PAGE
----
C. Zoning

         The MPC provides that, in enacting zoning ordinances regulating the use of land, a municipality may include "provisions for special exceptions."[3] 53 P.S. § 10603(c)(1). The MPC further requires every municipality that enacts a zoning ordinance to create a zoning hearing board, which has exclusive jurisdiction to render final adjudications on applications for special exceptions. Id. §§ 10901, 10909.1(a)(6). The MPC also includes a provision addressing the effect of ordinance changes on an application for a special exception, when the subject matter of that application would ultimately constitute land development. That provision, Section 917 of the MPC, provides that when an application for special exception has been filed with the zoning hearing board,

and the subject matter of such application would ultimately constitute … a land development as defined in section 107 … no change or amendment of the zoning, subdivision or other governing ordinance or plans shall affect the decision on such application adversely to the applicant, and the applicant shall be entitled to a decision in accordance with the provisions of the governing ordinances or plans as they stood at the time the application was duly filed. Provided, further, should such an application be approved by … the zoning hearing board … applicant shall be entitled to proceed with the submission of … land development … plans within a period of six months or longer as may be approved by … the zoning hearing board … following the date of such approval in accordance with the provisions of the governing ordinances or plans as they stood at the time the application was duly filed before … the zoning hearing board …. If … a land development … plan is so filed within said period, such plan shall be subject to the provisions of section 508(1) through (4) and specifically to the time limitations of section 508(4) which shall commence as of the date of filing such land development … plan.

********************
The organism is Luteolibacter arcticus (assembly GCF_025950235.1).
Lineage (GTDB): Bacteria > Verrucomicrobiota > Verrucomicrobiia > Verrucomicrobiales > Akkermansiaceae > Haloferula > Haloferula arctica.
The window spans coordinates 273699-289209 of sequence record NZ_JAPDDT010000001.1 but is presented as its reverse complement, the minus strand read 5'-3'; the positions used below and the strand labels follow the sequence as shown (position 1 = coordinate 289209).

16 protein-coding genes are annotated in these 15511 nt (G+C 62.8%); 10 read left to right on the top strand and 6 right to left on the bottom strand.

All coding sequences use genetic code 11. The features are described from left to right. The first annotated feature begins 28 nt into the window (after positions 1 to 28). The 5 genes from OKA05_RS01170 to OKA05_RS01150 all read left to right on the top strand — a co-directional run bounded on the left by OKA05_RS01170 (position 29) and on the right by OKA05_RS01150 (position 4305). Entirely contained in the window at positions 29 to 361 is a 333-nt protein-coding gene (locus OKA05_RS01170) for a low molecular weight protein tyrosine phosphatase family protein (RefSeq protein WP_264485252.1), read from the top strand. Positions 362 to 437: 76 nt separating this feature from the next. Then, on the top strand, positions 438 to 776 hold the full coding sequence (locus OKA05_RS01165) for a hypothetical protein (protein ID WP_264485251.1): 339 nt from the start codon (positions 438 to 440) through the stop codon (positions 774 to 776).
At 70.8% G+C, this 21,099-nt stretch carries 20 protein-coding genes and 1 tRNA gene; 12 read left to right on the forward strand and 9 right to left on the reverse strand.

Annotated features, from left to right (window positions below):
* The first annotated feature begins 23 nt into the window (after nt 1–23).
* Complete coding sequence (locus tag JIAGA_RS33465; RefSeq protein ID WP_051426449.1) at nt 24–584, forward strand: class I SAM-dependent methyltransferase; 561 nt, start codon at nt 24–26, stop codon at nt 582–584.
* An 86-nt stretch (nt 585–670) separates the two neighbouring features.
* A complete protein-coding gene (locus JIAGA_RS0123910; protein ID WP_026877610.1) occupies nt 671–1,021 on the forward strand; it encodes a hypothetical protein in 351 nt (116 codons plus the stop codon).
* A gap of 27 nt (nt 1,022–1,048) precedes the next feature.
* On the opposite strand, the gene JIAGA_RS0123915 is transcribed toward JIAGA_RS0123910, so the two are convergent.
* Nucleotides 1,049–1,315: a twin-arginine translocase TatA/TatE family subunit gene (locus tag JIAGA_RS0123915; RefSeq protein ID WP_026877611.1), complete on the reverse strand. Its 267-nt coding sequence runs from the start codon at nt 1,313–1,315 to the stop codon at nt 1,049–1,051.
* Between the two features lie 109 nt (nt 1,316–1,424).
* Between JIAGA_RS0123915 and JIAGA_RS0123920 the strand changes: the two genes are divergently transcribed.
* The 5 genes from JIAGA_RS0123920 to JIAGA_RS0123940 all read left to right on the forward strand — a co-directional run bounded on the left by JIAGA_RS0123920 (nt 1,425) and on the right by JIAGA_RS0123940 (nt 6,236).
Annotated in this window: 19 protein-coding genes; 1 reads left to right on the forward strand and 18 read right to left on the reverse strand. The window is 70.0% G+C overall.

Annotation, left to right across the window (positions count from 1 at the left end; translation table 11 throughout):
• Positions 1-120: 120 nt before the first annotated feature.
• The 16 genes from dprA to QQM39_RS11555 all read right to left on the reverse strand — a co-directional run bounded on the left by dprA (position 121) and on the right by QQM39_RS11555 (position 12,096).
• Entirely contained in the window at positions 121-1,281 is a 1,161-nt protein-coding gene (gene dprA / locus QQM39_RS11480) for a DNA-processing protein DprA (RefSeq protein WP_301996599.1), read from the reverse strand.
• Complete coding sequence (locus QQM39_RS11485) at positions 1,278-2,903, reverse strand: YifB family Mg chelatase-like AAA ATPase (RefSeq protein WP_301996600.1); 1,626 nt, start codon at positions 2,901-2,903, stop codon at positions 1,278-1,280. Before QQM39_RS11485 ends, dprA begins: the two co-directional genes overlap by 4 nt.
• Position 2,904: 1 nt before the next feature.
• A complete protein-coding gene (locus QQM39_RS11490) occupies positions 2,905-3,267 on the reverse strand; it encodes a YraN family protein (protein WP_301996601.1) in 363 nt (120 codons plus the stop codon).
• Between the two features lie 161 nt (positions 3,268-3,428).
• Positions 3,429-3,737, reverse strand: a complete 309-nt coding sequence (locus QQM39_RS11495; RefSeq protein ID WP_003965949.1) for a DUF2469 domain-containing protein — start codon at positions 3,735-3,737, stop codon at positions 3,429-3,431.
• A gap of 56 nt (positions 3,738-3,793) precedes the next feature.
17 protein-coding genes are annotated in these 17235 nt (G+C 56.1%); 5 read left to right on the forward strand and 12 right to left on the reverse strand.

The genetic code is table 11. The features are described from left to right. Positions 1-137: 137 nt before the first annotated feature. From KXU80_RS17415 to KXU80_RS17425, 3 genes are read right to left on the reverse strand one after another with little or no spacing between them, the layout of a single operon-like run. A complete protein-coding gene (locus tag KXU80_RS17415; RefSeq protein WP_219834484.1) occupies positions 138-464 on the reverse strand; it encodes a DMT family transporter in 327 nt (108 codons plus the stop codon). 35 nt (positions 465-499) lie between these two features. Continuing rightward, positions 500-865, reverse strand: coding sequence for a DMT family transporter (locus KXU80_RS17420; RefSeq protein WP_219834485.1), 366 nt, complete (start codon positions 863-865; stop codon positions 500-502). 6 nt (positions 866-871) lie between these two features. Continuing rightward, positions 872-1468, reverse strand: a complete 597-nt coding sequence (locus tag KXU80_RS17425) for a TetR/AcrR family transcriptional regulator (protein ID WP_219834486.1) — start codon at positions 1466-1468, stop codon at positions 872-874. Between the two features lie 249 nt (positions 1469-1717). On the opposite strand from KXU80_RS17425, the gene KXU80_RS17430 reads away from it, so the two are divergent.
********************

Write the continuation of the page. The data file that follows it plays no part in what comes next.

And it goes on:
Id. § 10917 (footnotes omitted).

         Pursuant to the MPC, Cheltenham Township also has a zoning ordinance, known as the "Zoning Code." Relevant to this appeal, on February 26, 2008, the Cheltenham Township Board of Commissioners (Commissioners) enacted an ordinance amending the Zoning Code to create an age-restricted overlay district in the township (the "2008 Zoning Ordinance"). The 2008 Zoning Ordinance permitted age-restricted housing and clubhouse uses by special exception. See Cheltenham Township, Pa., Zoning Code ch. 295, § 295-242(B.)(1), (3) (2008). As will be discussed infra, Developer initially sought to develop its property at the time the 2008 Zoning Ordinance was in effect. Subsequently, on July 21, 2010, the Commissioners enacted an ordinance amending the Zoning Code to repeal the age-restricted overlay district created by the 2008 Zoning Ordinance in its entirety.

         No age-restricted overlay district existed in the township until the Commissioners enacted an ordinance on February 15, 2012, which created a new age-restricted overlay district in the township (the "2012 Zoning Ordinance"). While the 2012 Zoning Ordinance also permitted age-restricted housing and clubhouse uses by special exception, see Cheltenham Township, Pa., Zoning Code ch. 295, § 295-242(B.)(1), (3) (2012), it contained more stringent dimensional criteria than the 2008 Zoning Ordinance. As explained in detail below, it is the Commissioners' enactment of the 2012 Zoning Ordinance that has spurred the dispute in this matter.